It is easy to train yourself to write answers as “2-stack” fractions if you remember one simple rule:

Respect the vinculum.

Um, respect the what?!?

The vinculum. When you write a fraction, the horizontal line that separates the numerator from the denominator is called the vinculum. No one ever talks about it, but it’s a very powerful symbol. It tells you to multiply by every number that is above it and divide by every number that is below it. And it’s as easy as that. So when you are simplifying expressions like the ones in the two examples above or the more complicated example at the beginning of this post, all you need to do is to put numbers that are multiplied above the vinculum and numbers that are divided below the vinculum. And what happens if you are multiplying or diving by a fraction? Then put the numerator on top and the denominator on the bottom if you are multiplying. Flip the fraction over first if you’re dividing (as I did in Example 2). When you do this, you will end up with a 2-stack fraction that can be easily evaluated. Let’s look at the original problem again:


To solve for B, you will multiply by 8 and 9, so they go on top. And you will divide by 5, 6 and 7, so they go on the bottom. In one step, you’ve solved for B as follows:

B= \dfrac{2 \cdot 3 \cdot 8 \cdot 9}{5 \cdot 6 \cdot 7}

Compare that to the monstrosity at the beginning. So much easier!

P.S. You don’t really have to remember the name “vinculum”. Most people don’t know what the line is called and don’t care. Chances are good your math teacher doesn’t even know the term. To make things even more bizarre, when you write a fraction with a slash instead of a horizontal line like this—2/3 – the slash is called a “virgule”.  Most people don’t know that one and don’t care about it either. All you have to remember is that the horizontal line in a fraction tells you to multiply on top and divide on the bottom.

Using the reciprocal key on your calculator

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Your graphing calculator has a reciprocal key on it, designated as x^{-1}. It’s the easiest way to find the reciprocal of a number on your screen. Just press the key, and then Enter.








The reciprocal key is also a great way to do calculations of resistors in parallel or capacitors in series. For example, find the equivalent resistance of a circuit that has a 10 Ω and a 15 Ω resistor in parallel. Simply enter it this way into the calculator to find the answer is 6 Ω.

How to manage projectile motion problems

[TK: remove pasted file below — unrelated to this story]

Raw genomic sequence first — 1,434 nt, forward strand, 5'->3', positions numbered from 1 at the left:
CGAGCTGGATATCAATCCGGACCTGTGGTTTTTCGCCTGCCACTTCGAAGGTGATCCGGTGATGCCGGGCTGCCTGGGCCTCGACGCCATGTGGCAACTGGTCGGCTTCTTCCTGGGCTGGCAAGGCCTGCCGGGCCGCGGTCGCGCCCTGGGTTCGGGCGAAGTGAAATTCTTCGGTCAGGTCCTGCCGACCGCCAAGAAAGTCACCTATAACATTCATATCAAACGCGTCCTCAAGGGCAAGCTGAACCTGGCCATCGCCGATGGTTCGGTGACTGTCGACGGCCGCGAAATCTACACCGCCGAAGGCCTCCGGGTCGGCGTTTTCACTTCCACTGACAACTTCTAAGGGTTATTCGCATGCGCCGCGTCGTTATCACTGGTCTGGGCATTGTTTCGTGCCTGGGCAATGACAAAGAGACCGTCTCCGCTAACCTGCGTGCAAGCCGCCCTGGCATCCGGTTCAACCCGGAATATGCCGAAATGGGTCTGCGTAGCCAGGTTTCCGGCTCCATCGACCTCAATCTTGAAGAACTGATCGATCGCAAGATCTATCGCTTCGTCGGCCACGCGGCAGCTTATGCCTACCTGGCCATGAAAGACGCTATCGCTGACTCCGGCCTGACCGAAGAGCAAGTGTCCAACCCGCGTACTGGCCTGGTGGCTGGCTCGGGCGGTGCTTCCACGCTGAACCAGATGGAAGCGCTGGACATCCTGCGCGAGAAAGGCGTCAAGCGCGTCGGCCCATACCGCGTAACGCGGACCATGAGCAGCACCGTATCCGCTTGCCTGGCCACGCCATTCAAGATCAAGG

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In two-dimensional kinematics problems (for example, a ball thrown forward or a missile fired through the air), keep the horizontal (x) and vertical (y) directions separate. The motions in each direction are independent of each other, so you can work them separately.

In the x direction, the velocity will be constant because there is no horizontal force on the object (ignoring air resistance). In the y direction, you need to include the acceleration term due to gravity.

If the object’s initial velocity is not totally horizontal or totally vertical, you need to find the horizontal and vertical components first. If the initial velocity is v_0 and the initial angle is θ, then the two velocity components are:

v_x=v_0 \cos \theta
v_y=v_0 \sin \theta





Then the position functions in each direction are as follows:

S_x=v_x t + S_{0x}



Storing constants on your graphing calculator

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There are several fundamental constants in physics that you will use over and over. If you get tired of looking them up every time you need one for a calculation, consider storing them in your calculator. The graphing calculator makes it easy to store any value as one of the alphabet letters. It then remains in the calculator until you remove it.

To store a number, type it into the calculator, press the Store key (STO→), then select a letter with the ALPHA key. Then when you need the value, just type the letter on your calculator. Here are the constants I store in my calculator:

Constant letter value
Coulomb law constant k 8.99E9
Elementary charge q 1.60E-19
Planck’s constant h 6.63E-34
speed of light c 2.998E8
Universal gravitation constant G 6.67E-11


Other constants you might find useful to store are proton mass, electron mass, vacuum permittivity and permeability, and Boltzmann’s constant.

For example, to calculate the electrical repulsion force between two electrons that are fixed 0.5 m apart, use the equation

\displaystyle F = \frac{kq_{1}q_{2}}{r^2}.

Because the values of k and q are already stored in my calculator, here’s the way this would appear when I crunch it: